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How to Rig Your Dragon - A Look at My Process of Rigging Quadruped Characters and Making them Talk in Cartoon Animator

The Red Dragon Speaks.

My second entry into this years Reallusion, Animation@Work competition came about because I wanted to animate a dragon. 

Dragon's are my go to, notepaper 'doodle', since I was a child, that I'll draw whenever I'm stuck in a boring classroom lecture or long meeting and want to keep my mind busy.

I find them interesting because, while most dragons have features in common, you can come up with so many different variations, and combinations of features, and still know that what you're looking at is a dragon.

So that's where my Red Dragon for my animated short (and competition entry), George the Knight in Run Away!, started out, as a completely new designed character for Cartoon Animator.

Standardized Templates

Top: CA4 Dummy Cat Template. Bottom: My initial Dragon design. Notice how it closely follows the physique of the cat template.
Top: CA4 Dummy Cat Template.
Bottom: My initial Dragon design.
Notice how it closely follows the
physique of the cat template. 

Cartoon Animator has three standardized character bone templates for quadrupeds; Dogs, Cats, and Horses. All have the same basic bone structure, it's just the proportions that differentiate them. All are side (profile) views of each animal. This last feature may seem a bit limiting but you can definitely work around it if you need different angles.

The reason to use one of these templates is that all of the premade quadruped motions work with all of the templates - saving you considerable time in animation. Thus you can make a cat walk like a horse. It may look a little odd, but you can do it. Which is even better when you're creating a completely mythical beast like a dragon.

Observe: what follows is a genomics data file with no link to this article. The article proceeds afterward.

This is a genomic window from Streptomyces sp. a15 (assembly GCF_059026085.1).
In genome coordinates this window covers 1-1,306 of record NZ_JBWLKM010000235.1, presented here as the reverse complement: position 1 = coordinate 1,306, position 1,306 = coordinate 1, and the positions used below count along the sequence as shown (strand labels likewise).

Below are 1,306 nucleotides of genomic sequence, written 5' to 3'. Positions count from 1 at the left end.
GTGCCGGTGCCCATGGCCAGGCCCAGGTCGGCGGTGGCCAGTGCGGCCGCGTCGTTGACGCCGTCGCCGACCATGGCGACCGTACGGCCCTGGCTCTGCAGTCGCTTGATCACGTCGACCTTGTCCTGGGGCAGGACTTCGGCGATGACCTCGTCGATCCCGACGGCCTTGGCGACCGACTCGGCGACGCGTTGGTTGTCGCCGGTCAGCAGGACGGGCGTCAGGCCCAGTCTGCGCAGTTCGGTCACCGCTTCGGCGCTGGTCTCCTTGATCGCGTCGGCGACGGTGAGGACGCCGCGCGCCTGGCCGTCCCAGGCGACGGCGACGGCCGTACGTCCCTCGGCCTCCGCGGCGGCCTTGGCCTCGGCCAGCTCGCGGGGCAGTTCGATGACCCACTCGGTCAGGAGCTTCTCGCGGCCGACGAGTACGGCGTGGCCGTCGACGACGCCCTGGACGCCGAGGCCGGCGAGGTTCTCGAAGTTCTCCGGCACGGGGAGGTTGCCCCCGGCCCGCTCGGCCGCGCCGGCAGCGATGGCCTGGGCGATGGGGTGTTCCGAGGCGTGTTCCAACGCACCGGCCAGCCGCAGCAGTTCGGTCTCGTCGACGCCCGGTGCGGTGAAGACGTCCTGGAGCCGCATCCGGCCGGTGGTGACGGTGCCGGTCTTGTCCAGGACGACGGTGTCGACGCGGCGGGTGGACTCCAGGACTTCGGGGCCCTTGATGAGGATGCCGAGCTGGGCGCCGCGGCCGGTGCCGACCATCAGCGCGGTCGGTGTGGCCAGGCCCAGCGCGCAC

Before I designed my red dragon I decided a dragon would most probably move like a cat most of the time. More deliberate and calculating than a dog, with more compact limbs than a horse.

That's how I ended up with my shorter neck, more agile, dragon design (since I had the idea already that the dragon would be running after a knight through the forest).

While you don't have to follow the proportions of any of the templates this closely, the closer you are, the less you'll have to adjust the predefined motions when you apply them.

Rigging the Dragon Body

Rigging a quadruped is no different to rigging a human template character (other than the different folder names of course). I'll confess, until this moment, I had never rigged a quadruped character using any of the templates. However, I used my one sprite method, that I sell a complete rigging tutorial about, and I rigged my sketch in less than an hour.

This is also why my rigging tutorial only teaches you how to rig front facing G3 human characters. You don't actually need a tutorial for each different template. The process is the same for all the G3 templates, it's just the bone orientation and folder/part names that change.